By using metal particles in the nanoscale range, it is possible to both reduce the bonding temperature (i.e., the sintering temperature in the context of the present invention), and to eliminate or reduce the need for high applied pressure. Without the need for high applied pressure, it is thus possible to make use of existing hybrid microelectronics processing techniques and fabrication equipment and, therefore, enable mass manufacturing of such components. The nanopowder of the present invention can be prepared using known techniques, or purchased directly at a price comparable to that that of micron-size powder. A dispersant is preferably used for reducing agglomeration of the particles which could lead to undesirable/low silver particle loading during mixing of the paste. The nanopowder of the present invention, preferably together with the dispersant, can be combined with a polymer binder that preferably has a volatilization temperature below the desired sintering temperature. Using a binder that preferably does not volatilize until close to the sintering temperature for the metal or metal alloy powder, assists in achieving denser interconnections since sintering occurs more uniformly throughout the composition (i.e., the binder is preferably chosen and formulated into the composition such that the metal or metal alloy powder on the edges closer to the source of heat does not start to fuse with neighboring particles until the bulk of the particles begins to fuse). Dispersion of the metal or metal alloy powder in the binder can be facilitated by ultrasonic or mechanical or methods, or combinations of the same.

The compositions of the present invention have a wide range of applications. For example, they can be used to bond silicon integrated circuit chips in computers, or silicon power chips in power supplies, or optoelectronic chips in telecommunications modules. Also, in the case of silver powder, and silver alloys, where the metal melts at temperatures over 700° C. or 800° C., the invention is suitable for attaching semiconductor chips that can be operated at high temperatures, e.g., SiC or GaN power chips. That is, by sintering silver or silver alloy that is in the form of a nanopowder (one that is less than 500 nm in size, and most preferably below 100 nm in size) at a relatively low temperatures (e.g., on the order of 300° C., a dense, conductive metal interconnection is achieved that can be operated at high temperatures without risking melting of the interconnect, as would be the case with commercial lead and lead free solders as well as conductive epoxies. The ability to allow these chips to operate at a high temperatures cuts down their cooling requirement, leading to savings in materials and energy in the manufacture and operations of the product.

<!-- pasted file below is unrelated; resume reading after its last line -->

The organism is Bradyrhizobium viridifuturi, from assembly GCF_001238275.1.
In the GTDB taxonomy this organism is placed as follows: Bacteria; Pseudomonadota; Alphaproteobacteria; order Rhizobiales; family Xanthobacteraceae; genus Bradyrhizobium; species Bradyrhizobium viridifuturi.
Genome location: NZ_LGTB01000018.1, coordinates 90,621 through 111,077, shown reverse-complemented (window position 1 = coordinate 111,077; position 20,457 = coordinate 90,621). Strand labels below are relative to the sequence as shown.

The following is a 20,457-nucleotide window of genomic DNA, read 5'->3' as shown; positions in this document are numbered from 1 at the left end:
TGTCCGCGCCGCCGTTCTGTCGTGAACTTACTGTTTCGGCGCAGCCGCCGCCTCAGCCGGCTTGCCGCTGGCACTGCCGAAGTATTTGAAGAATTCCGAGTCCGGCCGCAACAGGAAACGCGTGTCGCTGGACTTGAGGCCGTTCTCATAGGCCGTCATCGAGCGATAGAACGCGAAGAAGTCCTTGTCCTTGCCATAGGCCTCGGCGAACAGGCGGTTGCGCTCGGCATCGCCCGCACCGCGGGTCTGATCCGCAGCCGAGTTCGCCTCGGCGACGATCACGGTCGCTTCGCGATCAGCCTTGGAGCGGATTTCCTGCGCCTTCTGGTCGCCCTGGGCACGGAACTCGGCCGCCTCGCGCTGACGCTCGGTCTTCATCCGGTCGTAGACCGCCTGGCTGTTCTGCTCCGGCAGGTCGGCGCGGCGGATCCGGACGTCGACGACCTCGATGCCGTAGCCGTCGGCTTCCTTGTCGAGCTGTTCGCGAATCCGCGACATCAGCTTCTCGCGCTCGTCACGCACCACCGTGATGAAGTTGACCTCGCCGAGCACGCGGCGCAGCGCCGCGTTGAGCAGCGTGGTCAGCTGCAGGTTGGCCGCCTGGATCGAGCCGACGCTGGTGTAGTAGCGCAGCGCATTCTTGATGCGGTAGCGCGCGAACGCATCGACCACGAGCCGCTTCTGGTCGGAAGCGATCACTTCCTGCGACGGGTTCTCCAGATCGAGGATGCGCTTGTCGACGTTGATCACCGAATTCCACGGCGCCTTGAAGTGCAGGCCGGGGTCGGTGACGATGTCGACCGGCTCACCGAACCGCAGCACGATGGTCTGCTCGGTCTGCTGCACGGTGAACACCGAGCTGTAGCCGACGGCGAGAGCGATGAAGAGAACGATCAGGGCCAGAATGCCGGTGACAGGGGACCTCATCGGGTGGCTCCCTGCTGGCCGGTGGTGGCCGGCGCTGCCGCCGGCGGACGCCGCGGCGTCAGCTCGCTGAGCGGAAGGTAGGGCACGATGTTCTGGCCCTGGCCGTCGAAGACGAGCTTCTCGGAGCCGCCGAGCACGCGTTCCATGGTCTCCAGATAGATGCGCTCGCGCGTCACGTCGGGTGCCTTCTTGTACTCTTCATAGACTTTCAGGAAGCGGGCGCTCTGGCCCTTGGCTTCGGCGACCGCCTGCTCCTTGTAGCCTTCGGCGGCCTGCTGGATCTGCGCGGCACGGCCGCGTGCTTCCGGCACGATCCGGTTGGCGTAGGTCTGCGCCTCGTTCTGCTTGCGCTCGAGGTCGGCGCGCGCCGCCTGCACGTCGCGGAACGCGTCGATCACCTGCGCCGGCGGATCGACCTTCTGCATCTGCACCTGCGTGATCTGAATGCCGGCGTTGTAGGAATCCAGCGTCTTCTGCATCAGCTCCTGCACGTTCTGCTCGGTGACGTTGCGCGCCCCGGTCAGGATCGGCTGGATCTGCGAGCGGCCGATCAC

The nanosilver paste of this invention, due to its high melting temperature and low processing temperature, is also useful for applications other than the attachment of silicon devices and heatsinks. It may be used to attach/interconnect wide bandgap devices that need to operate at elevated temperature such as SiC, GaN and diamond. It is also useful for attaching devices that generate substantial amounts of heat such as light-emitting diodes (LED) and semiconductor lasers.


The foregoing and other objects, aspects and advantages will be better understood from the following detailed description of a preferred embodiment of the invention with reference to the drawings, in which:

FIG. 1 is a schematic view of metal particles (e.g., nanosilver particles formed as a paste utilizing dispersants to prevent agglomeration and binder to prevent paste cracking during handling and dry processing;

FIG. 2 is a schematic view showing an exemplary two step procedure for formulating a nano scale metal particle paste for use in the present invention;

FIG. 3 is a schematic view showing the use of metal paste according to the invention for attachment of devices to a substrate;

FIGS. 4a-c are graphs showing a comparison of the relative electrical conductivity, relative thermal conductivity, and elastic modulus, respectively, of a various prior art interconnect materials and the interconnect material of the present invention;

FIGS. 5a-b are SEM images of the nanoscale silver paste of the present invention and the commercial silver paste (Heraeus C1075) that has micrometer-sized silver, respectively after the pastes are sintered at 300° C. for ten minutes;

FIG. 6 is a graph showing the expansion/shrinkage curves for different particle sizes of silver that are to be sintered; and

FIGS. 7a and 7b show SEM images of 100 nm silver particles formulated respectively with higher burn out temperature PVB and fatty acid dispersants, and lower burnout temperature PRV914.


It has been discovered that sintering a nanoscale metal paste is a viable solution to forming electrical interconnect because it enables circumventing the requirements of a high processing temperature and high processing pressure which are required with micrometer sized metal powder. Preferably, the metal powder in the nanoscale metal paste has a particle size less than 500 nm, and most preferably, the particle size is less than 100 nm (e.g., 1-100 nm or 1-60 nm, etc.).